Pelorus Sound

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Scream spent two crazy weeks in Pelorus Sound, part of the Marlborough Sounds of New Zealand’s south island. We anchored in seven places along Pelorus’ 380 km of shoreline, which will get their own posts.

Scream in Pelorus

Crossing Cook Straight

Our friends on Clara Katherine have this amusing book entitled, My Dream to Cross Cook Straight Or Bust. I don’t recommend the book but I appreciate the sentiment.

Cook Straight is, without question, one of the most dangerous waterways in the world. Like the Columbia River Bar, Cook Straight’s reputation is inflated as the high volume of traffic inherently causes a high number of shipwrecks. Objectively, few waterways have currents as strong as Cook Straight, and fewer still funnel the roaring fourties.

Still, living in Wellington we can’t fail to know what is going on in Cook Straight. Most weeks there are one or two days of calm weather, along with one day each of moderate northerly and southerly breeze. We were prepared to wait but found fair winds and following seas on the days that suited our calendar schedule. We sailed north to the South island (yes, travelling from one island to the other across Cook Straight involves going the opposite direction you would expect) with 10-15 knots of South Easterly. Our return trip had 10 knot northerlies interspaced with calms.

Scream through the trees

Charts

We’ve been impressed by charts in the first world. Most of New Zealand’s charts have been at least as accurate as our ability to measure to them. We were quite surprised to find that the charts in Pelorus Sound are littered with inaccuracies. In general, the coves in Pelorus sound are 5m to 10m deeper than charted. Add 2-3m of tide and you’re typically in 20m where the 5m contour is supposed to be. Often the contours on the charts are twice as far from land as the ought to be. For example:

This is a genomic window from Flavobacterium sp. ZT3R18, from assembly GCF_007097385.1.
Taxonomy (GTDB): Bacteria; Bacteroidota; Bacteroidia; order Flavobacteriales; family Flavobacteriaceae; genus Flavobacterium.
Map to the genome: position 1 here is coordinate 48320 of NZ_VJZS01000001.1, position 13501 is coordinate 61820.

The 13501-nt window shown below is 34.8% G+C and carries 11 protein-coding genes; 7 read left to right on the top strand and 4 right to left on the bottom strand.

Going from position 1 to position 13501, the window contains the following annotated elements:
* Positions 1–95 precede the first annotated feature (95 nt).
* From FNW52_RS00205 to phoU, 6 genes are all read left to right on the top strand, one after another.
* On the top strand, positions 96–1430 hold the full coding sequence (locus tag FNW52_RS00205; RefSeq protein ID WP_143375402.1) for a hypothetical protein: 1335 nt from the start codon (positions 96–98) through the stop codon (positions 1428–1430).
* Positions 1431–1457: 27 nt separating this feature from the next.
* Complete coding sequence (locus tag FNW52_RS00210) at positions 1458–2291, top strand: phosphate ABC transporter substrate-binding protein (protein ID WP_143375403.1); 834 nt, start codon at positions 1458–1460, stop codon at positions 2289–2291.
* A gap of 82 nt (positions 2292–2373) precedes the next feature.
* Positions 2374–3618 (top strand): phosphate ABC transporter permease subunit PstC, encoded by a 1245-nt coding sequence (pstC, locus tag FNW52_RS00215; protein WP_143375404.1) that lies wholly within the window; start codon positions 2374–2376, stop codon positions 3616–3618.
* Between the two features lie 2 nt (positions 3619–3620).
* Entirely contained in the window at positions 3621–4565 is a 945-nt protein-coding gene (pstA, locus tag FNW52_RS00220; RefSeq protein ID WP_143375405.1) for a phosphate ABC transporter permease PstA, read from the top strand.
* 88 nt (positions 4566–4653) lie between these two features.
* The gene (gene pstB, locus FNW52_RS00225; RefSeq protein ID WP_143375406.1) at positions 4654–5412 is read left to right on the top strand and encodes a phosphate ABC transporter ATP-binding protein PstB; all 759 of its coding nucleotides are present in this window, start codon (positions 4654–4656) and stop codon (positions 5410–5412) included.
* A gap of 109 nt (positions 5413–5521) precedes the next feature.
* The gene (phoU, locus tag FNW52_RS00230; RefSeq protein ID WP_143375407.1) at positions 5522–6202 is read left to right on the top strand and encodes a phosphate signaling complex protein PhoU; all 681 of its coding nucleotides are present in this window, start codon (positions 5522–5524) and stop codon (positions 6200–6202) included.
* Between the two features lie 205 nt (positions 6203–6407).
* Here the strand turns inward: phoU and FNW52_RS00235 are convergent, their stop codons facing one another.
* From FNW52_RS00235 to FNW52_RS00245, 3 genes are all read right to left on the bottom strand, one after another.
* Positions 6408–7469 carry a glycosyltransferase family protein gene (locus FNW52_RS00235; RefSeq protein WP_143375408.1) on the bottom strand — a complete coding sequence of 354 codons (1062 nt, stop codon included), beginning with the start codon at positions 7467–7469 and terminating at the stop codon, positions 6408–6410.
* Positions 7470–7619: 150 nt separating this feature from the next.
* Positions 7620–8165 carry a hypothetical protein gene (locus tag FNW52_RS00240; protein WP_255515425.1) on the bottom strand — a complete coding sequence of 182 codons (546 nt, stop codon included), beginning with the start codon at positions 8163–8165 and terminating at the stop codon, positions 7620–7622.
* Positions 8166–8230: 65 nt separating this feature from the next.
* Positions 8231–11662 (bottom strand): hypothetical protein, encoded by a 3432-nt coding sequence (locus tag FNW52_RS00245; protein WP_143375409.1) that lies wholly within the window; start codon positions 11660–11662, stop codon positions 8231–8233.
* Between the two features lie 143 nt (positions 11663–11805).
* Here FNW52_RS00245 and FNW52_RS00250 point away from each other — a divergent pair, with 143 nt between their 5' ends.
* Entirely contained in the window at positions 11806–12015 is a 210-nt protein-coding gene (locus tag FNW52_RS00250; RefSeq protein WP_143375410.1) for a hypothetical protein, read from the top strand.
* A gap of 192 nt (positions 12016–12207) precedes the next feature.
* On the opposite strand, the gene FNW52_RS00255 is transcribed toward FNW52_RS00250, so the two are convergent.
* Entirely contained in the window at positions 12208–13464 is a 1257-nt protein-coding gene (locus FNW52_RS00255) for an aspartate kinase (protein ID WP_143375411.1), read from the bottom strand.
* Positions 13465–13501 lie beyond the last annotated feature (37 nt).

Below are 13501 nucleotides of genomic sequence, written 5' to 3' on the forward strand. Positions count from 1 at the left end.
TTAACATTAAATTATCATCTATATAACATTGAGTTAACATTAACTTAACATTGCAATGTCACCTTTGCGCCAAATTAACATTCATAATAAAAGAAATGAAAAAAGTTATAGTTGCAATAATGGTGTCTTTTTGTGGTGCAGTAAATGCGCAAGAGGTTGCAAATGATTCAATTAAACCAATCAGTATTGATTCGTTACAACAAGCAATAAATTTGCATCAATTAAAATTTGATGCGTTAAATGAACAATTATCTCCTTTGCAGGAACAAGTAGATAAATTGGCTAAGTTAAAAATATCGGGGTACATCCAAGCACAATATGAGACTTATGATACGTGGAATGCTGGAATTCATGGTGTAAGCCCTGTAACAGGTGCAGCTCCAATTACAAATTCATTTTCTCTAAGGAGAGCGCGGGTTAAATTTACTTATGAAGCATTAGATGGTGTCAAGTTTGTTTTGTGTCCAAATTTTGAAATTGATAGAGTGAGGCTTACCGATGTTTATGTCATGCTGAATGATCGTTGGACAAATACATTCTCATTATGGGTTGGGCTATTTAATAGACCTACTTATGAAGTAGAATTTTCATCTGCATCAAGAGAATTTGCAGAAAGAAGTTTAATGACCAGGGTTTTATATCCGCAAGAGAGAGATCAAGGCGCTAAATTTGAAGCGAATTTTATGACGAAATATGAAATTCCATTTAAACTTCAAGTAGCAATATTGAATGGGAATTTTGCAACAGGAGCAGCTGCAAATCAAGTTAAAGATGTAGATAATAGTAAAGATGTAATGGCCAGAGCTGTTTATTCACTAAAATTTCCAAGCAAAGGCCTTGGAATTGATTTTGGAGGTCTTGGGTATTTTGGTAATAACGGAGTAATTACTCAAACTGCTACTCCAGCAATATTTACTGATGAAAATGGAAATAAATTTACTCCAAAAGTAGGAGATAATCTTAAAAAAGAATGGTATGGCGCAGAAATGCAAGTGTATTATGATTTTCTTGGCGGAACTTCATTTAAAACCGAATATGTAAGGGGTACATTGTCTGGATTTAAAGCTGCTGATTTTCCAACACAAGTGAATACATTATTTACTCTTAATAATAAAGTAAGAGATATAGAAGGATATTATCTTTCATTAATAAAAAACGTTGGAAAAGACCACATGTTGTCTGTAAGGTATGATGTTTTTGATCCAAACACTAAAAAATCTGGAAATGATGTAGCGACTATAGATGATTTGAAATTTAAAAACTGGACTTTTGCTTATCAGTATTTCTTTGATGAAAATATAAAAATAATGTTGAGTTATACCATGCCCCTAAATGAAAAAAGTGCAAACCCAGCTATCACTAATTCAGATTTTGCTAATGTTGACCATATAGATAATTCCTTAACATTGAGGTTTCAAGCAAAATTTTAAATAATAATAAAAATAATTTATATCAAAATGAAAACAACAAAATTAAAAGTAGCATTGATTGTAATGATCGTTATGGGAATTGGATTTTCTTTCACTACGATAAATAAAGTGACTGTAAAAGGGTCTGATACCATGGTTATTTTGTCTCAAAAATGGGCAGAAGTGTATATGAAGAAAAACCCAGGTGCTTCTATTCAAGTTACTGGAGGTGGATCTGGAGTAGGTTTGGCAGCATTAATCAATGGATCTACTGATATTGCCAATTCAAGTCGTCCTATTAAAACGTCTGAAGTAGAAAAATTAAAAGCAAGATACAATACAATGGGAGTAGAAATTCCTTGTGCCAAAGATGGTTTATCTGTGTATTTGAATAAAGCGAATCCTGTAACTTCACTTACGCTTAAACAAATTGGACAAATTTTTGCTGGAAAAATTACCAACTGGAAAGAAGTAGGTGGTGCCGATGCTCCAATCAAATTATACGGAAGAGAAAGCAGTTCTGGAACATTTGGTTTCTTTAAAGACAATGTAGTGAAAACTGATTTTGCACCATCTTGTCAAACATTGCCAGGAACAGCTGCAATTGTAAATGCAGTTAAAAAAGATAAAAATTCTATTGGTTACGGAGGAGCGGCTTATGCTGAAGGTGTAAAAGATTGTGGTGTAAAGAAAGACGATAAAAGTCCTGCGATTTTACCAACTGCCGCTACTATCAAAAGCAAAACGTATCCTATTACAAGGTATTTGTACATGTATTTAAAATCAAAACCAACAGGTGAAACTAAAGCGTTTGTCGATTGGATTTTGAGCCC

1. NZ 6152 shows a 4.5m shoal at 41 south by 174 03 43 E, stretching 140m from shore. The depth 50m from shore was over 20m.
  2. This same chart (6152) shows the passing between Danger Point and Keep Clear Rock in Waihinau Bay involves crossing the 20m line. We made the passage twice, neither time did we see less than 21m, after adjusting for height of tide.
  3. This same chart (6152) shows a 2.9m shoal stretching 160m from shore in Waihinau Bay. Again, 50m from shore we found more than 20m.
  4. Both 6152 and 6151 show a shoal (which they can’t agree on either 0.9m or 0.1m) stretching over 100m from shore at the north end of Chance Bay. This shoal appears to be entirely absent. If it is present it is less than 20m from shore.

I agree that this is nit-picking. But the last time we detected a single error in one of our charts we were in the third world.

Guide Books

There is only a single cruising guide for the Marlborough Sounds. We were rather disappointed in it. It is one of the guides that predates computers and uses hand drawn charts. Unfortunately its quaint, nostalgic qualities are its strengths. The description that it provided for most of our anchorages differed significantly from our impressions. Its discussion of the tides in Cook Straight also did not align well with our experiences.